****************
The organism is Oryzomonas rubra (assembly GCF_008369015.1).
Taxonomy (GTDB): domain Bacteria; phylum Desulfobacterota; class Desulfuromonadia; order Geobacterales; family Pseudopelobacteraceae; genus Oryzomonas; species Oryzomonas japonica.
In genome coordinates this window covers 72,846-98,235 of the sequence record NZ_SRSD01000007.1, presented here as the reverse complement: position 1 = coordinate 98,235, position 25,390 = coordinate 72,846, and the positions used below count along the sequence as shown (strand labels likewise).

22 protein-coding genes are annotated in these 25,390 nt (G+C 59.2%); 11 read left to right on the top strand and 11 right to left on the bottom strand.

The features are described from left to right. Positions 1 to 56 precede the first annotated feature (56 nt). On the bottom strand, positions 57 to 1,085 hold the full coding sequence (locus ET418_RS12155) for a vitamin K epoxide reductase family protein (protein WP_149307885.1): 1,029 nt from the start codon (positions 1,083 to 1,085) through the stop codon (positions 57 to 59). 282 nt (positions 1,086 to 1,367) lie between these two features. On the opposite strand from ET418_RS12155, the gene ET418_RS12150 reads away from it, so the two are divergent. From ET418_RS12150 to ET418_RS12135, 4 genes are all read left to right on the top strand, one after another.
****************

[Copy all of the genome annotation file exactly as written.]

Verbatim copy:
The organism is Oryzomonas rubra (assembly GCF_008369015.1).
Taxonomy (GTDB): domain Bacteria; phylum Desulfobacterota; class Desulfuromonadia; order Geobacterales; family Pseudopelobacteraceae; genus Oryzomonas; species Oryzomonas japonica.
In genome coordinates this window covers 72,846-98,235 of the sequence record NZ_SRSD01000007.1, presented here as the reverse complement: position 1 = coordinate 98,235, position 25,390 = coordinate 72,846, and the positions used below count along the sequence as shown (strand labels likewise).

22 protein-coding genes are annotated in these 25,390 nt (G+C 59.2%); 11 read left to right on the top strand and 11 right to left on the bottom strand.

The features are described from left to right. Positions 1 to 56 precede the first annotated feature (56 nt). On the bottom strand, positions 57 to 1,085 hold the full coding sequence (locus ET418_RS12155) for a vitamin K epoxide reductase family protein (protein WP_149307885.1): 1,029 nt from the start codon (positions 1,083 to 1,085) through the stop codon (positions 57 to 59). 282 nt (positions 1,086 to 1,367) lie between these two features. On the opposite strand from ET418_RS12155, the gene ET418_RS12150 reads away from it, so the two are divergent. From ET418_RS12150 to ET418_RS12135, 4 genes are all read left to right on the top strand, one after another.